Rupert Cornwell: Out of America

Even a visit to an alley by Barack Obama last week couldn't boost the image of what used to be the quintessential blue-collar pastime
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The Independent Online

Thank heavens there's at least one thing that Barack Obama is lousy at. Anxious to polish his credentials as an ordinary Joe, the super-polished and super-cool Democratic contender ventured the other day into a bowling alley while campaigning in Pennsylvania and – not to put too fine a point on it – disgraced himself.

His first few efforts failed to strike a single pin. In seven goes he managed just 37 points. "Real men who aspire to the presidency should score 150," jeered Joe Scarborough, ex-Republican-Congressman-turned-talk-radio-motormouth, describing Obama's performance as "dainty" and "prissy".

And in a way it was. Bowling here has traditionally been a blue-collar pastime. Practitioners would not normally include a slender and graceful senator from Illinois, dressed in crisp white shirt and tie, elegantly loping to the delivery line, only to spray the ball into the gutter. "My economic plan is better than my bowling," Obama assured fellow bowlers. "It has to be," one punter yelled back.

But we should not be too hard on him. For one thing, Obama claimed he hadn't played since Jimmy Carter was in the White House, almost 30 years ago. More to the point, it's getting harder and harder to find a place to hone those 150-points-a-game skills – one of those splendid old-style bowling alleys reeking with atmosphere, where candidates go to prove they are men (or women) of the people, but which are now going the way of the drive-in movie.

Bald statistics tell the story. Back in the 1970s there were more than 11,000 bowling alleys, according to the United States Bowling Congress (USBC). By 1993 the number had shrunk to 7,500. Today it is below 5,600. While some alleys have found a new life, incorporated into glitzy entertainment complexes, most have just disappeared.

I can testify personally to the loss. When I've visited my in-laws in Edwardsville, a prototypical midwestern town in Obama's home state of Illinois, one of the things I always loved was a stop at the local bowling alley. It wasn't exactly classy, but it was a terrific place to hang out for a couple of hours, for just a few dollars. You met people. You could enjoy a beer and a hot dog. And if you got too depressed at making Obama-like scores at bowling, there was always a TV showing a baseball game, a pool table, and some of those old-style pin-ball machines with flippers – more American gifts to the world now facing extinction.

The clientele was nothing special either: kids who could have stepped off the set of American Graffiti, families with giggling mums – and naturally a few hotshots.

But for bowling hackers like me, a strike is seventh heaven. To get exactly the right amount of spin on a ball, and watch it curve into the pack and send every pin flying, is a moment of sublimity akin to bisecting the fairway with a perfect golf drive. Alas, I must now seek that pleasure elsewhere in southern Illinois. When I went back last summer, the bowling centre had vanished. In its stead stood another chain megastore.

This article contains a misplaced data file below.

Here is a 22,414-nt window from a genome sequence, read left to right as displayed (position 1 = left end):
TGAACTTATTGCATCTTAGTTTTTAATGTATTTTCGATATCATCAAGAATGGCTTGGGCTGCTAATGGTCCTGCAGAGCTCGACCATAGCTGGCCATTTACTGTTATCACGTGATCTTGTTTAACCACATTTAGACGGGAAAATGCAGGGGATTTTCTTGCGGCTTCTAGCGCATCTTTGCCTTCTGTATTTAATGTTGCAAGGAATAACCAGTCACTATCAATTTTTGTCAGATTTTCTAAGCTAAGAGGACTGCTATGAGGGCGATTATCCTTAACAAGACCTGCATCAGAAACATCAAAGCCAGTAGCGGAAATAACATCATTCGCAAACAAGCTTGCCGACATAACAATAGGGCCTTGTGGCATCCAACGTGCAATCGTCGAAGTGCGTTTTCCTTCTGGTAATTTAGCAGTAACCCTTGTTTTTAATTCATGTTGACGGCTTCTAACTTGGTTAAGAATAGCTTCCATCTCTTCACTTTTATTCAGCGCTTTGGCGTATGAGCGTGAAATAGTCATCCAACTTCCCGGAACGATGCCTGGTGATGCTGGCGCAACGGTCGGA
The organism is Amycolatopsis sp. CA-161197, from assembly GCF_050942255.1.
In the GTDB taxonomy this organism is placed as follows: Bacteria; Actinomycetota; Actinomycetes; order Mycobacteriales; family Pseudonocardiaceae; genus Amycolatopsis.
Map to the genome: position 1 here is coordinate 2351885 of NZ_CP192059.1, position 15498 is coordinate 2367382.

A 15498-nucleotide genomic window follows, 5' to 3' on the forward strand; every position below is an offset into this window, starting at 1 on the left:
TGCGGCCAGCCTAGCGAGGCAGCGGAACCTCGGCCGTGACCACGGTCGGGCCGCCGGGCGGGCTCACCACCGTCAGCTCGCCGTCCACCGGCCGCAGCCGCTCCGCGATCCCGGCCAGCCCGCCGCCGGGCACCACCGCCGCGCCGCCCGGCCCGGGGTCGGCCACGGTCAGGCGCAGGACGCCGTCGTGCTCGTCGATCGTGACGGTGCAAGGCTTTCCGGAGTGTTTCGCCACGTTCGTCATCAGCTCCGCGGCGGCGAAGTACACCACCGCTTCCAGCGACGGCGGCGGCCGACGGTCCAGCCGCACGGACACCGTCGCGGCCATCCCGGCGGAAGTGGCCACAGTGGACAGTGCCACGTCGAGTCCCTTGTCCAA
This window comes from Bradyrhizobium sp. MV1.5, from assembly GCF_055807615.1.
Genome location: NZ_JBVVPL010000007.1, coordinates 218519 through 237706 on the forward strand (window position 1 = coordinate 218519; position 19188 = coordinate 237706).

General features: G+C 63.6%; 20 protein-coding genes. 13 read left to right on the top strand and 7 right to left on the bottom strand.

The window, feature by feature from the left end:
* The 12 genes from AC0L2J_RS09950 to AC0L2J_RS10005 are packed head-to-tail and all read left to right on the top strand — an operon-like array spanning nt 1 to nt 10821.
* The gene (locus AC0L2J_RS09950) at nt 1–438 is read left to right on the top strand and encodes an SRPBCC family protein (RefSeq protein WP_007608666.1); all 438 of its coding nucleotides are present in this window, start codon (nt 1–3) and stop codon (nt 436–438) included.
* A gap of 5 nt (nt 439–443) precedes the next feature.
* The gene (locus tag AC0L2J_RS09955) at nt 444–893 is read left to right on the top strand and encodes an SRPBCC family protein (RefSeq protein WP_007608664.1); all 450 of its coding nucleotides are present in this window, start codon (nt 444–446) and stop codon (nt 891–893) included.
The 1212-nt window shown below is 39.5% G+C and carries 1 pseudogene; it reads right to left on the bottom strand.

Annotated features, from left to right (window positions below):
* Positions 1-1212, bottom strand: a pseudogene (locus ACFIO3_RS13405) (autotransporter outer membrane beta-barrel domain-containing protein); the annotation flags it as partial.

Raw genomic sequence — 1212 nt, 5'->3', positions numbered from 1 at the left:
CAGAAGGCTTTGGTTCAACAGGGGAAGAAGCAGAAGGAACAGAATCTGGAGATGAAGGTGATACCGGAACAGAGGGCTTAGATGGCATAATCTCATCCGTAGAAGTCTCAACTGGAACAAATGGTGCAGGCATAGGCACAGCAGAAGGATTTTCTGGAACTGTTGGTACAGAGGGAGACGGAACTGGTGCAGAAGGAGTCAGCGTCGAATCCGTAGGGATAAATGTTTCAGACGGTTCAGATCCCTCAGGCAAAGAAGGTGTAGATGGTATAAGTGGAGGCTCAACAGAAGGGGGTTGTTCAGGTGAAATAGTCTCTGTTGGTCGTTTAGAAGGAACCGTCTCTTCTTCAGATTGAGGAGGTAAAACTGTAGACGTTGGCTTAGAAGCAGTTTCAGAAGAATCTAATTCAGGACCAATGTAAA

The same thing is happening all over. Bowling has always had an image problem, identified with men in those funny shoes, with slicked-back hair, garish shirts and bulging bellies. Today, the old-fashioned alleys are most easily found in bastions of blue-collar America, in rust-belt states like Pennsylvania and Michigan, and old immigrant cities like Milwaukee, Wisconsin, headquarters (until now) of the USBC.

Neither has the sport been lucky with its aficionados at the highest level. Baseball has both Bushes. Horseriding had Ronald Reagan. JFK was a posterboy for sailing; while Gerald Ford and Bill Clinton were devoted golfers. And which President loved bowling? None other than the disgraced Richard Nixon, who perhaps finalised his celebrated "enemies list" and plotted Watergate strategy at the bowling alley he had installed at the White House in 1969.

So maybe bowling did need a facelift. If so, it's certainly getting one. The biggest casualty is organised league bowling. These days, pro bowling has a small but growing niche on television. But back in the 1950s and 1960s, before basketball and football became megasports, nine million bowlers were officially registered in the US. Today there are fewer than three million.

You don't have to look far for reasons for the decline – the rise of the internet, videogames and sophisticated home entertainment systems. Bowling, therefore, has had to adapt or perish. Farewell burgers and six-packs. Welcome instead to the 21st-century bowling-centre experience, complete with backlit lanes and luminous balls, strobe and laser lights and banks of video screens. These days menus feature the likes of artichoke fondue, shrimp dim sum and sirloin steaks fine enough to tickle even Barack Obama's palate, washed down with Bordeaux, not Budweiser.

Inevitably too, bowling has not escaped the dubious wonders of modern sports technology. "Reactive" urethane balls, elaborately engineered to be more responsive to spin, are now the rage.

But the most recent sign of the times is surely the saddest. Four weeks ago, the USBC voted to move from its spiritual home in gritty, beer-and-brats Milwaukee to Arlington, Texas. Texas? They'll have cheerleaders at the bowling alleys next.

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